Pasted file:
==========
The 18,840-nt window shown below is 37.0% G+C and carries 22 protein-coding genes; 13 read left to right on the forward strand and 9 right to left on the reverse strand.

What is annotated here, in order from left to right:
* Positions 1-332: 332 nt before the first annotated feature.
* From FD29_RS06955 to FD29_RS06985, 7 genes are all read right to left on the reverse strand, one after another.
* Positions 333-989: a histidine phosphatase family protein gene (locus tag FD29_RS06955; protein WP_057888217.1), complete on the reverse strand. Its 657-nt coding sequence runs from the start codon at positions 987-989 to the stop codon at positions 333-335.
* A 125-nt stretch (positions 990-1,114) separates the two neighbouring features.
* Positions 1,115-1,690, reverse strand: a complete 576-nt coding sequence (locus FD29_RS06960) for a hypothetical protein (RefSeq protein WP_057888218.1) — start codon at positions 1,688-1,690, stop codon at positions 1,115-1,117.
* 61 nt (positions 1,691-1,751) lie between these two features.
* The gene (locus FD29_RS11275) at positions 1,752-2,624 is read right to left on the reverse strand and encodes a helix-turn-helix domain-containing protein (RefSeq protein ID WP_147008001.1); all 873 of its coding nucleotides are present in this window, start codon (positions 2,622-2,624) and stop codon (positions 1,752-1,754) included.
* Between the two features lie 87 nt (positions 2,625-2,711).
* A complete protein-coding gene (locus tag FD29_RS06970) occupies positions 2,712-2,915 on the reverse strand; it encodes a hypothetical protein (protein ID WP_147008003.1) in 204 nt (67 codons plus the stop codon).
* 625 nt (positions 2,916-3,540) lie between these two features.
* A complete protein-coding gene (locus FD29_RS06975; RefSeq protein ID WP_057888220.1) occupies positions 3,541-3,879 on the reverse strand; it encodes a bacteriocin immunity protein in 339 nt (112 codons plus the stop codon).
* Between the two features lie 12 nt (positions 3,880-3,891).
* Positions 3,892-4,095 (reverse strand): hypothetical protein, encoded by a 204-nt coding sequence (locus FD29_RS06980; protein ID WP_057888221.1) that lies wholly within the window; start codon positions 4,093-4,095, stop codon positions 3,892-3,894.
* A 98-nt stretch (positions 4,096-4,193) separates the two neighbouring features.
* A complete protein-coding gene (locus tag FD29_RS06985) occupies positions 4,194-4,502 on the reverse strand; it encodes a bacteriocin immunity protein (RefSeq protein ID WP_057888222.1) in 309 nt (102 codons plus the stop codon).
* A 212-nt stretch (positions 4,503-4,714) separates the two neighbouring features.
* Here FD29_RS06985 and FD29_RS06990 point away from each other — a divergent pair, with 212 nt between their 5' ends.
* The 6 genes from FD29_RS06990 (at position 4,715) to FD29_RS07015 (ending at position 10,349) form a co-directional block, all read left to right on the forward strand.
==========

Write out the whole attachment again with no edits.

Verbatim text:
The 18,840-nt window shown below is 37.0% G+C and carries 22 protein-coding genes; 13 read left to right on the forward strand and 9 right to left on the reverse strand.

What is annotated here, in order from left to right:
* Positions 1-332: 332 nt before the first annotated feature.
* From FD29_RS06955 to FD29_RS06985, 7 genes are all read right to left on the reverse strand, one after another.
* Positions 333-989: a histidine phosphatase family protein gene (locus tag FD29_RS06955; protein WP_057888217.1), complete on the reverse strand. Its 657-nt coding sequence runs from the start codon at positions 987-989 to the stop codon at positions 333-335.
* A 125-nt stretch (positions 990-1,114) separates the two neighbouring features.
* Positions 1,115-1,690, reverse strand: a complete 576-nt coding sequence (locus FD29_RS06960) for a hypothetical protein (RefSeq protein WP_057888218.1) — start codon at positions 1,688-1,690, stop codon at positions 1,115-1,117.
* 61 nt (positions 1,691-1,751) lie between these two features.
* The gene (locus FD29_RS11275) at positions 1,752-2,624 is read right to left on the reverse strand and encodes a helix-turn-helix domain-containing protein (RefSeq protein ID WP_147008001.1); all 873 of its coding nucleotides are present in this window, start codon (positions 2,622-2,624) and stop codon (positions 1,752-1,754) included.
* Between the two features lie 87 nt (positions 2,625-2,711).
* A complete protein-coding gene (locus tag FD29_RS06970) occupies positions 2,712-2,915 on the reverse strand; it encodes a hypothetical protein (protein ID WP_147008003.1) in 204 nt (67 codons plus the stop codon).
* 625 nt (positions 2,916-3,540) lie between these two features.
* A complete protein-coding gene (locus FD29_RS06975; RefSeq protein ID WP_057888220.1) occupies positions 3,541-3,879 on the reverse strand; it encodes a bacteriocin immunity protein in 339 nt (112 codons plus the stop codon).
* Between the two features lie 12 nt (positions 3,880-3,891).
* Positions 3,892-4,095 (reverse strand): hypothetical protein, encoded by a 204-nt coding sequence (locus FD29_RS06980; protein ID WP_057888221.1) that lies wholly within the window; start codon positions 4,093-4,095, stop codon positions 3,892-3,894.
* A 98-nt stretch (positions 4,096-4,193) separates the two neighbouring features.
* A complete protein-coding gene (locus tag FD29_RS06985) occupies positions 4,194-4,502 on the reverse strand; it encodes a bacteriocin immunity protein (RefSeq protein ID WP_057888222.1) in 309 nt (102 codons plus the stop codon).
* A 212-nt stretch (positions 4,503-4,714) separates the two neighbouring features.
* Here FD29_RS06985 and FD29_RS06990 point away from each other — a divergent pair, with 212 nt between their 5' ends.
* The 6 genes from FD29_RS06990 (at position 4,715) to FD29_RS07015 (ending at position 10,349) form a co-directional block, all read left to right on the forward strand.